More recently, Joscelyn Godwin praises the work’s intensity of atmosphere, describing it as a sustained erotic fantasy ‘saturated with the desire to gaze, to taste, and to consume’.
The book has, however, been universally and justly celebrated for its beautiful woodcuts and overall sumptuous design. It should be remembered that at the time it was produced inthe inclusion of woodcut illustrations in printed books was still a relatively new phenomenon. Although the number of elaborately illustrated volumes increased throughout the s, this work is exceptional for the way in which the woodcuts integrate harmoniously with the text, following the plot with a closeness unparalleled in other fifteenth-century books.
Poliphilo flees a dragon folio a3v: Poliphilo enters a dense and pathless forest. Poliphilo is embraced by Thelemia To Painter, the haunting woodcuts seem entirely modern ‘in their passion and calm, their strangeness and reality, their startling but nobly classical carnality and paganism’.
The name of their artist, however, is not known. Evidently possessing extraordinary range and ability, several contenders have been suggested, including Mantegna, Bellini and Carpaccio. The woodcuts are undoubtedly influenced by such artists, but no satisfactory solution as to the real identity of their creator has yet been reached. The work is further lauded for the originality of its design.
Several sequential double page illustrations add a visual dimension poliiphili the progression of the narrative, and act like an early form of the strip cartoon. There is an obsession with movement throughout which is driven on by the illustrations, resulting in the impression of bodies moving from one page to the next. Other typographical innovations include playing with the traditional layout of the text; in the opening shown here, for example, the pages are shaped in the form of goblets.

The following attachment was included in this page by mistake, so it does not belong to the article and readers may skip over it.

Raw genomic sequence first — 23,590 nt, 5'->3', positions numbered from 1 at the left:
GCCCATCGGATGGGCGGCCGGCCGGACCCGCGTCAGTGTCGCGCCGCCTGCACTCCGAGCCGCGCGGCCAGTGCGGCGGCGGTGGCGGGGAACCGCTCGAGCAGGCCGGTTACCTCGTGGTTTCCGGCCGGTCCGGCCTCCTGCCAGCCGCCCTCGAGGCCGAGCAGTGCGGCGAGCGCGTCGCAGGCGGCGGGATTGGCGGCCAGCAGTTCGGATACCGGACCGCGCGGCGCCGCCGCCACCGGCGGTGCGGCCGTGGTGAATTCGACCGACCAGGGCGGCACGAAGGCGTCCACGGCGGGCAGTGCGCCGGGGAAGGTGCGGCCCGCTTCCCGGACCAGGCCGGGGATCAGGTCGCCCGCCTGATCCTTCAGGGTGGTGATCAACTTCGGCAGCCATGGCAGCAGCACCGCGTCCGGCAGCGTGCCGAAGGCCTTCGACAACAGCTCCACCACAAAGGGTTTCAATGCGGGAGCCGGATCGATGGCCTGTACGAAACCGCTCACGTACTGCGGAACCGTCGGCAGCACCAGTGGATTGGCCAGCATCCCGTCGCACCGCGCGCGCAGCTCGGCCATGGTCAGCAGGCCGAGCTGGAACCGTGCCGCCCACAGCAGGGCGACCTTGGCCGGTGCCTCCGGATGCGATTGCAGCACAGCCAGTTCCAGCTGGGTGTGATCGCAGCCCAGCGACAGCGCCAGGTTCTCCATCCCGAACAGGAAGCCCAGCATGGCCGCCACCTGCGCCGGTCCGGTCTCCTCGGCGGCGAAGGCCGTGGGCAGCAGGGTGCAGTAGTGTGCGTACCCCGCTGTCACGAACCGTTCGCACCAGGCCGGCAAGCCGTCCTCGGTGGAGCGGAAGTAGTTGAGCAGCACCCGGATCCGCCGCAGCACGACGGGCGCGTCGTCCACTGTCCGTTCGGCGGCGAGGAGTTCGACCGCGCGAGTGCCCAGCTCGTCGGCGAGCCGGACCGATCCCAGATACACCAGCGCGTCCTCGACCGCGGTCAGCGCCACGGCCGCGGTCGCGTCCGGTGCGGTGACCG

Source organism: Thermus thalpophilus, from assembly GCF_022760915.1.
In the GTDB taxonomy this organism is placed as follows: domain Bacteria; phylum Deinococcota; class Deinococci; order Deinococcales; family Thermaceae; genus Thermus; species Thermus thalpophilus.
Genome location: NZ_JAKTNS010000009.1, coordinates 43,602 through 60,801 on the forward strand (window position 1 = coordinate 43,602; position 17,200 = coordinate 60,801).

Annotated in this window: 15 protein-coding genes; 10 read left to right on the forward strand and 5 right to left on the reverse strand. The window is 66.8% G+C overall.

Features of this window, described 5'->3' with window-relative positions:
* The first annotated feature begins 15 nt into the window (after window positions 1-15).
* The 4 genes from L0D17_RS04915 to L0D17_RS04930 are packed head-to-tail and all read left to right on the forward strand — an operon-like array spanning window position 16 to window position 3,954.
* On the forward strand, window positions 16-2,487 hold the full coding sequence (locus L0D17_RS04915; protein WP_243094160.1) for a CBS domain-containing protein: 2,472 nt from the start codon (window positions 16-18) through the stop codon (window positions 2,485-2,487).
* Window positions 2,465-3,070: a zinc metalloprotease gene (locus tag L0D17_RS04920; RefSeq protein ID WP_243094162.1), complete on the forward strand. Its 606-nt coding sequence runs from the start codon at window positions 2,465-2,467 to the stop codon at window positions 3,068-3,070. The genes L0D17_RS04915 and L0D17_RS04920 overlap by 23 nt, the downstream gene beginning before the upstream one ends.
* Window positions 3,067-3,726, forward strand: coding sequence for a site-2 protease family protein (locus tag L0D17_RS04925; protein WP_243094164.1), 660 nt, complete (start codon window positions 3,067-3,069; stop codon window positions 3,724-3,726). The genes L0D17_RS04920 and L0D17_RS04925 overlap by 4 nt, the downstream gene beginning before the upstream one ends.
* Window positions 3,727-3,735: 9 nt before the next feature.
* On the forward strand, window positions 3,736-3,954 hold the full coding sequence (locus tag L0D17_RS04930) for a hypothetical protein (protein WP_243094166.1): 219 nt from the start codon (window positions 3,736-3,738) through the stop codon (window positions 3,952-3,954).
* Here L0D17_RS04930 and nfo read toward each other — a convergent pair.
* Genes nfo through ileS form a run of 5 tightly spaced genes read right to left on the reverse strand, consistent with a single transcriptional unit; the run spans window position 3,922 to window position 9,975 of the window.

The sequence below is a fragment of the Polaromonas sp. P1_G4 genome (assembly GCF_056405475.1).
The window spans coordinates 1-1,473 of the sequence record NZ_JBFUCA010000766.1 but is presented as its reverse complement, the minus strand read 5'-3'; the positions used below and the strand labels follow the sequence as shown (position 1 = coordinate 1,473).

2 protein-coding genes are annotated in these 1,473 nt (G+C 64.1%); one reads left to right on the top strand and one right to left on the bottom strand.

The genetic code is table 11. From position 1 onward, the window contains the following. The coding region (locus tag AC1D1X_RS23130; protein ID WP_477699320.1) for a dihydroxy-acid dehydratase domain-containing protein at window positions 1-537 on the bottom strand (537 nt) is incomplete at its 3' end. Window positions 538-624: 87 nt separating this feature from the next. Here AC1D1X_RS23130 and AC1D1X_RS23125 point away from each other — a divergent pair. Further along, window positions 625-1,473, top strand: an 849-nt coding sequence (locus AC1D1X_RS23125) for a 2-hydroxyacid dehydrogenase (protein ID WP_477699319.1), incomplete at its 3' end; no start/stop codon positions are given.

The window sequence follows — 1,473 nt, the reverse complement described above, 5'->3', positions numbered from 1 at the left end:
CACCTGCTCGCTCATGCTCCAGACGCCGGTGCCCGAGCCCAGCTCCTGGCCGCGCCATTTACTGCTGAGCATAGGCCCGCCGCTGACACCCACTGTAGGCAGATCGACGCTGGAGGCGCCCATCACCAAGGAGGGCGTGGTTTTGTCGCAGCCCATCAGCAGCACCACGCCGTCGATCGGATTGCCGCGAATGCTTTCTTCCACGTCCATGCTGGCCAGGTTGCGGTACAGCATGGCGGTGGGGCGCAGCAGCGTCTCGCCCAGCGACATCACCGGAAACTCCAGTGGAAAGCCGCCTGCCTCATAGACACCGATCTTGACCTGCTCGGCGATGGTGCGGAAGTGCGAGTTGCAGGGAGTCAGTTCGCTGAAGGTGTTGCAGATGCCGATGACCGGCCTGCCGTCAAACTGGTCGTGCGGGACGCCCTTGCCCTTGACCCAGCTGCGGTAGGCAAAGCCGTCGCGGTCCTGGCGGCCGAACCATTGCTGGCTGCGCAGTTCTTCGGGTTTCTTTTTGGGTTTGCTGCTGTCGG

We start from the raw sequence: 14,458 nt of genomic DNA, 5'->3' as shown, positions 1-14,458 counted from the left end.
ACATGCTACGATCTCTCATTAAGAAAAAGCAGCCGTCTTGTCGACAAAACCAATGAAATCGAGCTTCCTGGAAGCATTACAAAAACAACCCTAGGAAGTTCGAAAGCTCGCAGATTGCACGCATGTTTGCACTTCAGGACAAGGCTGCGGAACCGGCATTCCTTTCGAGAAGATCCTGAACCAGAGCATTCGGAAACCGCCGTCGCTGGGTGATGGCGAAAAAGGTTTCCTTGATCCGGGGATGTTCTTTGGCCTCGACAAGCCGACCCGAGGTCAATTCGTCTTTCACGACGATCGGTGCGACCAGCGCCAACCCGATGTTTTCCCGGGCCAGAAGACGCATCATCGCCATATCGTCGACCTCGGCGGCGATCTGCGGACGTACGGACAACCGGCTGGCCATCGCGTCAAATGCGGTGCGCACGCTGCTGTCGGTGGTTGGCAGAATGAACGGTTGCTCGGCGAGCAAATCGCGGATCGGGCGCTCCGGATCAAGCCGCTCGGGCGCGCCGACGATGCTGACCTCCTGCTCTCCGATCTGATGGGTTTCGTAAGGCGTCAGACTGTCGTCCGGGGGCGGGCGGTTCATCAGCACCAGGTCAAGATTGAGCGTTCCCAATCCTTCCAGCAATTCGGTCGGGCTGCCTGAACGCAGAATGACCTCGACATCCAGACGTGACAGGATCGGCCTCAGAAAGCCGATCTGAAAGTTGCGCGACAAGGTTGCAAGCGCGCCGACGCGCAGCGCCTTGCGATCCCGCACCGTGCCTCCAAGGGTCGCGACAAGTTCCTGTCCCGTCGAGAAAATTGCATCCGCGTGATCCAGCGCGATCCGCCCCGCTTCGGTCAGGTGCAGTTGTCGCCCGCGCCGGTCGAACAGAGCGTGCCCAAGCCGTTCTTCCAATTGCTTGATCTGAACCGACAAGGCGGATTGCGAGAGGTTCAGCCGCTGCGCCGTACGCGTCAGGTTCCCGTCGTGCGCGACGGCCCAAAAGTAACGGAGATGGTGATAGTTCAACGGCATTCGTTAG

Although it is by no means a practical manual on the subject, Poliphilo encounters numerous buildings, ornaments, gardens and sculptures on his journey. Many of these are described in detail in the text, as well as being portrayed in the colpnna.
Indeed, architecture as with everything else in the book is eroticised: Poliphilo treats buildings as objects of desire and enjoys touching and caressing many of them, thus metaphorically demonstrating his feelings for Polia. While the name Polphilo translates as ‘lover of Polia’, it can also mean ‘lover of many things’, and truly this seems to be the case.
As the colophon above states, the book was ‘most accurately done at Venice, in the month of December,at the house of Aldus Manutius’. Aldus settled in Venice – the printing capital of the late fifteenth century – in He set out to produce accurate editions of the Greek and Latin classics, and it is his great scholarly achievement in Greek printing that has ensured his fame. The first volume of his monumental works of Aristotle appeared on 1 Novemberand in the following ten years he achieved a remarkable body of work in Greek.